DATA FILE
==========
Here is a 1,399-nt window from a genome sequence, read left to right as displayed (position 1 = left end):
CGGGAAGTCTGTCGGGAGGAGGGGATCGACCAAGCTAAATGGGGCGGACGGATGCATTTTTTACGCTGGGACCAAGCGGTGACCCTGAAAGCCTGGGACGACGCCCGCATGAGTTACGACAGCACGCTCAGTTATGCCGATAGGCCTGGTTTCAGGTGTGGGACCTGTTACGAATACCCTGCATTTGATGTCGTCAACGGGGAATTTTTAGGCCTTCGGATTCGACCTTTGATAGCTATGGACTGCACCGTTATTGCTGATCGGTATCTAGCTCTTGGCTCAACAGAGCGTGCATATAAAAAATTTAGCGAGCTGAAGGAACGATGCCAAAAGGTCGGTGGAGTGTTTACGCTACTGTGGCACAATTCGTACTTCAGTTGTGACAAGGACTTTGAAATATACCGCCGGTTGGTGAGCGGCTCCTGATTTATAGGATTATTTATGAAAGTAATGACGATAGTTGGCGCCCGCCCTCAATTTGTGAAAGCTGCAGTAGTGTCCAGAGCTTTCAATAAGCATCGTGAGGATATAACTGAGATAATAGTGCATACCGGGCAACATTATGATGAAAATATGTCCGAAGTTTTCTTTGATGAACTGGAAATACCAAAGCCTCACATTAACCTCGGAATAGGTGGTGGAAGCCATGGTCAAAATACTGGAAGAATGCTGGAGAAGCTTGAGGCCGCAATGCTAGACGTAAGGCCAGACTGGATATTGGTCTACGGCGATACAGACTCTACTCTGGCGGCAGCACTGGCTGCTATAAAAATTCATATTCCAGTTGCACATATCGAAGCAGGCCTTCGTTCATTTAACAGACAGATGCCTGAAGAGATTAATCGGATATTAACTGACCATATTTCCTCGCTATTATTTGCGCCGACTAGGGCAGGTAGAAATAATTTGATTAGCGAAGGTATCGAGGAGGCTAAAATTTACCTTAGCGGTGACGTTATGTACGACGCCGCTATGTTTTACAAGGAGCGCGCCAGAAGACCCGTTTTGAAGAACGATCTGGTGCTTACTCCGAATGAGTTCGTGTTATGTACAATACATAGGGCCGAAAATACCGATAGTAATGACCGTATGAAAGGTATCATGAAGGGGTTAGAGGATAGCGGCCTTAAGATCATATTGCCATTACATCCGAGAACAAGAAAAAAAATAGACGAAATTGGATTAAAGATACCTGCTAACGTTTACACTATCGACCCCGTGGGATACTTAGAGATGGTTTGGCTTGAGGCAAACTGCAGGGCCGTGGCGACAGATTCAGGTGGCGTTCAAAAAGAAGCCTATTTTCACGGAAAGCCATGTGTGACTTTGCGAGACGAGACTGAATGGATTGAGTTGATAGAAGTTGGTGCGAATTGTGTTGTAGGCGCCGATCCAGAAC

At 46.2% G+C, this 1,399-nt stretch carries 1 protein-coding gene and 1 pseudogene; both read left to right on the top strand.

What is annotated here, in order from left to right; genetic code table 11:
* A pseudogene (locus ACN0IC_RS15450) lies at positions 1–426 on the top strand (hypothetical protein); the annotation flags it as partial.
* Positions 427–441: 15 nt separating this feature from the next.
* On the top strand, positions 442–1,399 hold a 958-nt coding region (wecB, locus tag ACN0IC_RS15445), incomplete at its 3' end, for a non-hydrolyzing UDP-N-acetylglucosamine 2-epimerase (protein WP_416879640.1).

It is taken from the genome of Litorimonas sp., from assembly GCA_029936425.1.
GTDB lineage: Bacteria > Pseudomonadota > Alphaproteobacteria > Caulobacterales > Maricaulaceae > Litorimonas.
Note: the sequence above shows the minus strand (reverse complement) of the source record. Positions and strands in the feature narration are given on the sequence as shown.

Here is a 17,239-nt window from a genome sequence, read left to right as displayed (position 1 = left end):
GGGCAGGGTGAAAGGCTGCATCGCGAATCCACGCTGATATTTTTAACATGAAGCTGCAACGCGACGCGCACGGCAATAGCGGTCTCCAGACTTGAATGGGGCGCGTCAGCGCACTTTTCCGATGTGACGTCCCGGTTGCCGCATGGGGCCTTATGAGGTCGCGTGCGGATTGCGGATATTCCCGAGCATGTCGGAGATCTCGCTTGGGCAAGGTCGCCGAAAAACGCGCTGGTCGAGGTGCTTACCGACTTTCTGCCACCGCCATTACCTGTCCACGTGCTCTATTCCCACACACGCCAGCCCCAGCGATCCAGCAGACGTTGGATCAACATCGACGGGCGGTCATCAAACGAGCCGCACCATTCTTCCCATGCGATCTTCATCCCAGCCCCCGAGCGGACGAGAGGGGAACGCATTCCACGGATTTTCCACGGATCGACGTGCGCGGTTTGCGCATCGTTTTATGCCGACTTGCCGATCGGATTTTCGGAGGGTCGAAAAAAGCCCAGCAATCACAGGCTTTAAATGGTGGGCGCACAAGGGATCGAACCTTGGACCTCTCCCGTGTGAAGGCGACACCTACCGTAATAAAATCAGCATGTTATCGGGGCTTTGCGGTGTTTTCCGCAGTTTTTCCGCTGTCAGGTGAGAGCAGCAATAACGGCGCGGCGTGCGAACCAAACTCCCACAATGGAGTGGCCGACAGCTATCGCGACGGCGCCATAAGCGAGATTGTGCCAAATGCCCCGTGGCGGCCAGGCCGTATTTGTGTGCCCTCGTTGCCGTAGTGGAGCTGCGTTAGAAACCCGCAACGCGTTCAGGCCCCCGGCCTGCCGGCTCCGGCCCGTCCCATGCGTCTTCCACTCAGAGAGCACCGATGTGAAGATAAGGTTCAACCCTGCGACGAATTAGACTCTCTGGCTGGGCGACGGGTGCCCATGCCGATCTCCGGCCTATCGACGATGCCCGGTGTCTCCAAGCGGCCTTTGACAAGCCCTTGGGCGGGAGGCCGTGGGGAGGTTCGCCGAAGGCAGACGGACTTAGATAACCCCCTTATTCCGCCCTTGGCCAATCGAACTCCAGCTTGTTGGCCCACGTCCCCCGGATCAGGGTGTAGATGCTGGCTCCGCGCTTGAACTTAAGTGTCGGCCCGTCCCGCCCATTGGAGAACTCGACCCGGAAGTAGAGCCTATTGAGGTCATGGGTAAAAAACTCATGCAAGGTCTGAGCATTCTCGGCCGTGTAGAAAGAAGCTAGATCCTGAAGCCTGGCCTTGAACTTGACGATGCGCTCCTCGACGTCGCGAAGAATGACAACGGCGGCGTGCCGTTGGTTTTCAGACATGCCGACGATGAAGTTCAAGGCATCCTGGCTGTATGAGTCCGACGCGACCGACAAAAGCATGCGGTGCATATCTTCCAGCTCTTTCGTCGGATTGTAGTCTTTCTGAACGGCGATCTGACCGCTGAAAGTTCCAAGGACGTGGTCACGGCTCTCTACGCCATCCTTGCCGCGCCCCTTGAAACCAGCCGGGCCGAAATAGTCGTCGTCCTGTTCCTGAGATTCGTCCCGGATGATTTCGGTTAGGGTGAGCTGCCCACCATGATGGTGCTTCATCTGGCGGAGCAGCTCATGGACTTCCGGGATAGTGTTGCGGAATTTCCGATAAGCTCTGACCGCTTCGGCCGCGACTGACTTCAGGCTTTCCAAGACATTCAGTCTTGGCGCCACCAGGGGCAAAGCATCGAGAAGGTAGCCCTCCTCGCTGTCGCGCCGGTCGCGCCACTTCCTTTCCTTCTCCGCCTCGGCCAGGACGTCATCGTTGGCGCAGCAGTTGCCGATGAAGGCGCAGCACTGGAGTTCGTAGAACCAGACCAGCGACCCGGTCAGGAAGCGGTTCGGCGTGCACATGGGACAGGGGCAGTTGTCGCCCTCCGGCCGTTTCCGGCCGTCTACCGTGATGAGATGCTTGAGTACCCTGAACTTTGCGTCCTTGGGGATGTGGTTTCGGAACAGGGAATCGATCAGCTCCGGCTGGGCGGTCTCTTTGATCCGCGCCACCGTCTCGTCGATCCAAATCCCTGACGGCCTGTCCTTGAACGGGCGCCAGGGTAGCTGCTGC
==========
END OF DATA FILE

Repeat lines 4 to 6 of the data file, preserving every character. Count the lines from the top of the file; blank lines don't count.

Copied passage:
What is annotated here, in order from left to right; genetic code table 11:
* A pseudogene (locus ACN0IC_RS15450) lies at positions 1–426 on the top strand (hypothetical protein); the annotation flags it as partial.
* Positions 427–441: 15 nt separating this feature from the next.